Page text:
Cape Cod Fishing Report- January 6, 2022

Anglers across the Cape reel in their first catches of the new year.

This morning was full of sunshine and temperatures in the high 30’s, my favorite type of winter fishing. It would have been a great morning for trout had I not exhausted myself fishing through cold rain and wind several times on Wednesday (with no success I should add). I did manage a single rainbow trout in the morning, my first since mid-December. My past few weeks have been more bass-focused, with the patchy warm weather and sunshine bringing them out of deep water and cover for often brief, but exciting feeding windows. I was even able to get into a nice smallmouth bite by kayak with OTW Editor Jimmy Fee.

This smallmouth inhaled a soft plastic craw on a 1/8 oz. jighead, in about 30 feet of water. (Dec. 31, 2021)

It was a single quality fish to close out 2021, but for Jimmy, it was all about quantity. He reeled up a few smaller ones here and there. When two bass boats arrived in our area and started hooking fish consistently, we realized we were in the right spot. Without a fish finder, we had been left to blindly fishing humps and ledges using only GPS and contour maps; so there was comfort in seeing other fisherman catch nearby. Jimmy hooked into several more smallmouth before the wind picked up and the brief, exciting winter feeding window closed.


But kayak fishing deep water isn’t the only option. Since moving to Cape Cod, I have been yearning to catch a big chain pickerel. Due to their aggressive nature, catching one is not something that myself, or most anglers (generally) struggle with most of the time- yet there I was. Pickereless.

Finally, I found the right time and right place where the big chains were chewing. I fished with a small Vudu Mullet; a swimbait that is typically used in saltwater. I quickly caught a couple bass with eyes bigger than their stomachs. But, as the sun fell behind the trees, I threw a few more casts and connected to a 25-inch chain pickerel which weighed 3 pounds and 5 ounces. Half hoping it was a trophy largemouth, I fought the fish with extra caution. It gave a couple quick runs where it pulled some drag, before it changed paths and swam directly at me. When I finally got the fish in sight, it was the most ecstatic I had ever been to catch a chain pickerel.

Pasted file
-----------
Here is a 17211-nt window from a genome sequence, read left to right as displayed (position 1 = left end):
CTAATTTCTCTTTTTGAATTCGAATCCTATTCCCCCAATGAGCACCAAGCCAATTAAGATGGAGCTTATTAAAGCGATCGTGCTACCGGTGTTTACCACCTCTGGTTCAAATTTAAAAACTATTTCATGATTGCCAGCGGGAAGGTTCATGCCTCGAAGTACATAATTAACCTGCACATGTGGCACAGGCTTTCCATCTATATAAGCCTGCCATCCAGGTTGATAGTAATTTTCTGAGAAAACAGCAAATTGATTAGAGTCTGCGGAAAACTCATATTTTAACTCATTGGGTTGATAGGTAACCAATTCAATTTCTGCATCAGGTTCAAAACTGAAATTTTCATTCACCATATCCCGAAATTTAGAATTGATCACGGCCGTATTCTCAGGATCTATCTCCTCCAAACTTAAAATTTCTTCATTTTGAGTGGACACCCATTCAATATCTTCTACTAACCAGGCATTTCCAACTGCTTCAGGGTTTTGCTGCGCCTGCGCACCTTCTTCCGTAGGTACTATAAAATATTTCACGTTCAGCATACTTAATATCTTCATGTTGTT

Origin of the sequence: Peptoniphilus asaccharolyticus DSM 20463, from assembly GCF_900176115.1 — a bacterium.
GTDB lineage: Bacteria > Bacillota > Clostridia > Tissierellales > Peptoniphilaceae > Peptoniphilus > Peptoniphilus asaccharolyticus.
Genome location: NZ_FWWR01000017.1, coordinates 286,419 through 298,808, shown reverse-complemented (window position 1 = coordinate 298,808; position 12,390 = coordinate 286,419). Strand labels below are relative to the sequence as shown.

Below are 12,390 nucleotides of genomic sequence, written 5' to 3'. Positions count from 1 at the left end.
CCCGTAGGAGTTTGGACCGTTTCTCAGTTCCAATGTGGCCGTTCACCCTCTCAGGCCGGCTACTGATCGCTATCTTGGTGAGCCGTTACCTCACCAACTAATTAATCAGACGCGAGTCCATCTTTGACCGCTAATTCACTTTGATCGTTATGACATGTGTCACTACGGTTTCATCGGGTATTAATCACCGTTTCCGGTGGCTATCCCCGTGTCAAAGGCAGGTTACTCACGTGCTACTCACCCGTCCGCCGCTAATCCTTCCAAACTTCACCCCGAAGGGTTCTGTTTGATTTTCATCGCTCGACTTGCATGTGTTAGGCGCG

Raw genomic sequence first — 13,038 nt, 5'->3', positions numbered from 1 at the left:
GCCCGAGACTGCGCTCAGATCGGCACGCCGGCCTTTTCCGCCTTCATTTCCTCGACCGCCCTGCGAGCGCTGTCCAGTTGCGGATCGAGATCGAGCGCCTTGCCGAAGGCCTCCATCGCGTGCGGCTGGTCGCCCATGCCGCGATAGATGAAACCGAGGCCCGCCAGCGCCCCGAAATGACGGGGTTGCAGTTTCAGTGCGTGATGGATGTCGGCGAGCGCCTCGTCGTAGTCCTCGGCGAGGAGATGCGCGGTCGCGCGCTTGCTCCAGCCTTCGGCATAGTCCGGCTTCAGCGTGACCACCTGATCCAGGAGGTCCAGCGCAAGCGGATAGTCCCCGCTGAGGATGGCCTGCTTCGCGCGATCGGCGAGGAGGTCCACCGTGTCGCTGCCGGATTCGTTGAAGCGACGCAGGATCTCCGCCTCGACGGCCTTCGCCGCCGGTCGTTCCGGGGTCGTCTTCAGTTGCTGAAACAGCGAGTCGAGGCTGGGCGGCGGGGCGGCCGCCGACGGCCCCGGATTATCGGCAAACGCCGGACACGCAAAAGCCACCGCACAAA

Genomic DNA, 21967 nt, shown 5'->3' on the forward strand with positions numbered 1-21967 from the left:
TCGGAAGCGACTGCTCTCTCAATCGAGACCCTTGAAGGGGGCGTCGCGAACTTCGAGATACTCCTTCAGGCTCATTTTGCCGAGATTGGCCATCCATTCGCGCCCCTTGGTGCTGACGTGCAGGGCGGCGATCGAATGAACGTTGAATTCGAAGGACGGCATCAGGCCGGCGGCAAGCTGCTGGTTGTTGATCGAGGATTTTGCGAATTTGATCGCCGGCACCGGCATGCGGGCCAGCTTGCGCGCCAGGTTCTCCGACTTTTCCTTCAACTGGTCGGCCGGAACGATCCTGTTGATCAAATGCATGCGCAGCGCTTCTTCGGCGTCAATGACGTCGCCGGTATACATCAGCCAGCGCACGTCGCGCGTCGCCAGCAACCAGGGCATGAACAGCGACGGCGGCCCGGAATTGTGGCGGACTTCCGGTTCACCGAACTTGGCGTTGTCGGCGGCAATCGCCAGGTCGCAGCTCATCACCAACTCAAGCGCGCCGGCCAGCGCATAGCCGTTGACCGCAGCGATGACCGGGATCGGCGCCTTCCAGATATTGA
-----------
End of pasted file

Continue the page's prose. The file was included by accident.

Something about dusk gets chain pickerel fired up to feed.

 

Fishing Forecast for Cape Cod

Freshwater bass and chain pickerel are not the only fish around to keep anglers entertained. Reports of quality brown trout and of course, rainbows, continue into the New Year.

East of Falmouth, shellfishing has also been great recently. Amy from Sports Port Bait and Tackle in Hyannis, reported that the Barnstable Oyster Program has been feeding plenty of locals, providing another reason for residents to bundle up and get outdoors.

Amy also reported that holdover rainbows and brown trout have been in the mix. One angler that came into her store had recently caught a 20-inch brown trout using a gold spoon, and others reported holdover rainbows biting on the same thing. It would appear the warmer days with lots of sun bring the bigger fish out of their winter dwellings, while the newer stockies are biting more consistently.

This rainbow trout hit a gold spoon in deep water, while fishing from shore in Falmouth on Wednesday morning.

In the opposite direction, anglers around Buzzard’s Bay have their fair share of freshwater fishing options. Tom at Red Top Sporting Goods in Buzzards Bay, reported that Great Herring Pond has been a productive option for boat fishermen and kayak anglers when targeting smallmouth bass. Most success will come fishing Ned Rigs and drop shot rigs very slowly along the bottom.

As for trout, Tom reported that Big Sandy Pond has seen plenty of rainbows and even a brook trout here and there. Brook trout will often hit Rapala’s- it’s happened to me several times when cold water bass fishing. It’s helpful for both you and the fish, to switch out the treble hooks if you plan on releasing them. Fly fishing the trout ponds has also been a productive trout tactic, particularly for anglers fishing the early morning.

Tom at Red Top also reported that rainbow trout have been biting on shiners, which is great news for multi-species anglers. If you have shiners, save a few for some bass fishing. Dean’s Pond continues to produce steady largemouth bass on shiners.

As a winter storm approaches, largemouth bass could be feeding aggressively. Otherwise, a patient effort, experimentation and warm layers are going to be the key factors in catching fish this time of year. Live bait is a safe go-to for increasing the chance of a hook-up. But if you’re like me, I mostly fish with artificial lures because I enjoy the art of deception. Whatever your preferred method may be, the freshwater bite will stay active in early 2022 so long as we avoid skim ice.

2 on “Cape Cod Fishing Report- January 6, 2022

  1. Dan

    Any Smelt being caught around Onset , Plymouth or Wareham?

    If anyone has any information I would greatly appreciate it. I used to catch them when I was a kid, now after being away for 33+ years in the Army, like to catch some fresh Smelt and fry them up.
    Thanks & Best Wishes!
    Dan

  2. BRIAN SHURA

    First off thank you for your service! I remember my uncle catching them off the sandwich side of the canal .

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